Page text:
May 25, 2003 (08:05 PM EDT)
Direct Marketer Plans For Disaster
Read the Original Article at InformationWeek
Draft Inc. has had a business-continuity plan for some time, but it wasn't quite good enough. The largest direct-marketing and promotions agency in the United States, which counts Coca-Cola, Kellogg, and Saab among its clients, is no longer willing to wait 72 hours to get access to more than a terabyte of customer data that resides in a remote archiving facility run by a services provider. In a real disaster that results in the loss of one of its offices, its practice of backing up data from every system to its own backup server located at the same site wouldn't help the company, either.
To keep business going in an emergency, the $3.6 billion-a-year company is beginning a project to upgrade its business-continuity architecture at its New York and Chicago offices so it can retrieve critical data within two to four hours after an outage. Draft wouldn't disclose what it's spending, but the company says its approach will be cost-effective and provide a significant return on investment. "We need to eliminate any downtime as quickly as possible, because every hour has some impact," says Julian Morris, senior VP and director of IT at Draft.
Over the next two months, Draft will deploy a cluster of Hewlett-Packard ProLiant servers running Windows 2000 and network-attached storage appliances. NAS appliances in New York and Chicago, each with 1.4 terabytes of capacity, will constantly mirror each other's data. If a long-term outage occurs in either office, the company will continue to run its business from the unaffected site, more than 1,000 miles away.
"We'll have continuous online backup, with mission-critical data on a NAS device, replicated back and forth," Morris says.
The company is using Double-Take replication software from NSI Software Inc. It provides real-time replication by constantly monitoring any changes made to open files. Morris found out about the technology a couple of years ago and thought it promising enough that he and his team have been working with NSI developers since last year to make Double-Take more automated and intuitive. The software now does a better job at discerning a real outage, whereas before it would send alarms if transmissions were merely delayed.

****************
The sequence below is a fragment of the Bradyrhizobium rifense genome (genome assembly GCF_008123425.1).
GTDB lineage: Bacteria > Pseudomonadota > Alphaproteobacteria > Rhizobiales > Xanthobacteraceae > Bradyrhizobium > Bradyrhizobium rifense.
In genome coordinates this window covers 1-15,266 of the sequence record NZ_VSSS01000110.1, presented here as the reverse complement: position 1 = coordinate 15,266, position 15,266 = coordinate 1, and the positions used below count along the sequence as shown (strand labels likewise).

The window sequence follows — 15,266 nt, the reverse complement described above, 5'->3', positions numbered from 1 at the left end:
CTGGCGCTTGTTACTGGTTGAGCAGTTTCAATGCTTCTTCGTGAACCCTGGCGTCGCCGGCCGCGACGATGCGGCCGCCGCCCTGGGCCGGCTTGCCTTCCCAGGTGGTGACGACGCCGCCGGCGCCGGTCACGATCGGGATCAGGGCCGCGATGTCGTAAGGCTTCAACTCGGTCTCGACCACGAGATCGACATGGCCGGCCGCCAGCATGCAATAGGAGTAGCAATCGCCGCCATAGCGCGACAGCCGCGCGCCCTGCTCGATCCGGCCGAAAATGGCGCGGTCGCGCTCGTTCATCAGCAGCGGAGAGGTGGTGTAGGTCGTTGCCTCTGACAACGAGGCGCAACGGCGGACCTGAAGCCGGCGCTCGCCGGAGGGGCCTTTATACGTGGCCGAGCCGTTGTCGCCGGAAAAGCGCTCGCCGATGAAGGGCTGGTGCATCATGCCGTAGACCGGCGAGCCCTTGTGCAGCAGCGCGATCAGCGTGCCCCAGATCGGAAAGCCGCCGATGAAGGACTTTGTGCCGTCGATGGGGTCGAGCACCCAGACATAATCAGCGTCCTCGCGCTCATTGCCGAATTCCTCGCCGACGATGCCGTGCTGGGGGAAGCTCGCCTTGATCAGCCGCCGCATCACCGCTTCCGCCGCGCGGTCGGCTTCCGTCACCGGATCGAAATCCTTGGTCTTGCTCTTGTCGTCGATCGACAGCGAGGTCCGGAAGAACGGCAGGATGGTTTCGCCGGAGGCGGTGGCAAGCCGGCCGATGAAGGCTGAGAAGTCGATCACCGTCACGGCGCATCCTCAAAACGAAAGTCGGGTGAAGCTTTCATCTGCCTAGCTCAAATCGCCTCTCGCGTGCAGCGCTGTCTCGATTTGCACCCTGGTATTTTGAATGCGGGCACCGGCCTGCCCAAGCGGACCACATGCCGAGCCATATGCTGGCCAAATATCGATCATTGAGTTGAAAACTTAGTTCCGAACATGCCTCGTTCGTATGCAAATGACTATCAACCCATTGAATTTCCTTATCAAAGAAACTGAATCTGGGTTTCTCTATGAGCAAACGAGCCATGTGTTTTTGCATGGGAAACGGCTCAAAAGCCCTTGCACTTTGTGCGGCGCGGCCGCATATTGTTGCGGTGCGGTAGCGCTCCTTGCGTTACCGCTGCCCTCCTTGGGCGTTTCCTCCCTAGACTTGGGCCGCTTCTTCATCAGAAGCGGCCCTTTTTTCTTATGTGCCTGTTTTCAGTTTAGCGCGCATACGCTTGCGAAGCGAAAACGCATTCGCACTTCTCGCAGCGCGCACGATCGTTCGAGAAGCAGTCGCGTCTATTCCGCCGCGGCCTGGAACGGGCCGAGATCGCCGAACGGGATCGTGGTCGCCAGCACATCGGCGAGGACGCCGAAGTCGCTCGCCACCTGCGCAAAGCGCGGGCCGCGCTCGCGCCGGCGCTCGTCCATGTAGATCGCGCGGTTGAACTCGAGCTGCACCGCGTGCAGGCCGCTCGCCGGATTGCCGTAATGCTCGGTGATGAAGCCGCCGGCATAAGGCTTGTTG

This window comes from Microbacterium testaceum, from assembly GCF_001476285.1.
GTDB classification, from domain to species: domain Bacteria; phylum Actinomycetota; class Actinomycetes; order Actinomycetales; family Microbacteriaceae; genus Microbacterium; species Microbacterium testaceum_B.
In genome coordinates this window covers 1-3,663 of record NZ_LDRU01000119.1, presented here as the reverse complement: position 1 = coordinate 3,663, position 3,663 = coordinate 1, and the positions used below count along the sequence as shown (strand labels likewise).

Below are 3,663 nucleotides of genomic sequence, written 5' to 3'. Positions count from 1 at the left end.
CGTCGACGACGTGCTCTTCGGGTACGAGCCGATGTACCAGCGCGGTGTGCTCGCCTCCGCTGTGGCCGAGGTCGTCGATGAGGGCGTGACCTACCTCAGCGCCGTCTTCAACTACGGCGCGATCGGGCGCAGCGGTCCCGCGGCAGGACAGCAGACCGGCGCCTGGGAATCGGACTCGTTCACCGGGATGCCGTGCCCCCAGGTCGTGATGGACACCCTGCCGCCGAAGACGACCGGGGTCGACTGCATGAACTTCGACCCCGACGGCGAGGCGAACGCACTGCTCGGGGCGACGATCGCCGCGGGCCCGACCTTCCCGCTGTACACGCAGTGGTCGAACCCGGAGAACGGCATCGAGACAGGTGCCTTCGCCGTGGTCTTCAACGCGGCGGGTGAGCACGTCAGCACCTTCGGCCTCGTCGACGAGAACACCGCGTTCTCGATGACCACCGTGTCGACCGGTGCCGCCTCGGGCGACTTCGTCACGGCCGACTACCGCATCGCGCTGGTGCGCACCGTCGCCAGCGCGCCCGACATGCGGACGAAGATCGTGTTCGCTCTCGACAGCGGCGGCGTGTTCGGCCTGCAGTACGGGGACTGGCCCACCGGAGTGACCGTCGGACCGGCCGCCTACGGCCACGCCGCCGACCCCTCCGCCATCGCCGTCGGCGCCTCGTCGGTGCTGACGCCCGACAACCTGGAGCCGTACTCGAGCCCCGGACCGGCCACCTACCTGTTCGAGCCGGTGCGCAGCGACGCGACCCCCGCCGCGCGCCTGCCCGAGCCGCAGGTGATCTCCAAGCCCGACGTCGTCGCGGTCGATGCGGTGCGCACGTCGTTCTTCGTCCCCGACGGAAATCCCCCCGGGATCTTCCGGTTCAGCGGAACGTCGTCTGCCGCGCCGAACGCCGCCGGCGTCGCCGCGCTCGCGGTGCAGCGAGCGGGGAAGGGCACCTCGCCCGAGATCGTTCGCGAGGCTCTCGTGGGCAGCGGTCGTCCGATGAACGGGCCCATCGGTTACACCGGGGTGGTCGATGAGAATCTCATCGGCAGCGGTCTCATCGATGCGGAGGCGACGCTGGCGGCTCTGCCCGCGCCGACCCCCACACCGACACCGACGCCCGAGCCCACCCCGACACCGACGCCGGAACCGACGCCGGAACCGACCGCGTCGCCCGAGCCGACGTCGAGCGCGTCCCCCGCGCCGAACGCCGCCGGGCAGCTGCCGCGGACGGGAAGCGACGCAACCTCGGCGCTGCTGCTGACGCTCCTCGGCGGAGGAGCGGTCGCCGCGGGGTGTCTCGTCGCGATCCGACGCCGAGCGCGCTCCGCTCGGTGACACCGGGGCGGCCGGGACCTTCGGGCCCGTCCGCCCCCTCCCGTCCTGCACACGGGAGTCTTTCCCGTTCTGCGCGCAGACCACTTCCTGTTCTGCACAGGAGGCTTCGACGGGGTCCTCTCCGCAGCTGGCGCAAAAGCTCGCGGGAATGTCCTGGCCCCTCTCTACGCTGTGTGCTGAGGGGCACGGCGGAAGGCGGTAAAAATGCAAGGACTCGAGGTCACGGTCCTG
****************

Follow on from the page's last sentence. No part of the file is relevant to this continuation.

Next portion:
The technology will be a key addition to Draft's 12-step process for surviving outages. The company has in place templates that outline how to conduct a situation assessment, ensure employees are out of harm's way, activate a command center, and recover data from backup sites. In each of Draft's 60 offices in 29 countries, an employee is assigned to take charge in case of an emergency; they're all given copies of the 12-step templates to follow. Now, Morris says, "NSI is fully integrated with our disaster recovery process."
NSI's replication technology has certain advantages over comparable offerings from leading competing vendors, such as Legato Systems Inc. and Veritas Software Corp., says Steve Kenniston, an industry analyst at the Enterprise Storage Group. "NSI is more robust and easier to implement for Windows," he says. It offers a point-and-click interface and the ability to move information faster than some competitors. "And right now, NSI charges half of what Veritas charges." He expects NSI to some day also support Linux.
Some analysts say that NSI can take downtime on Windows systems from almost one week a year in many implementations down to 50 minutes annually. Dell, HP, and IBM all resell the software, which is priced starting at $2,495 per Windows server, and scales up for customers using the Advanced or Data Center versions of the operating system.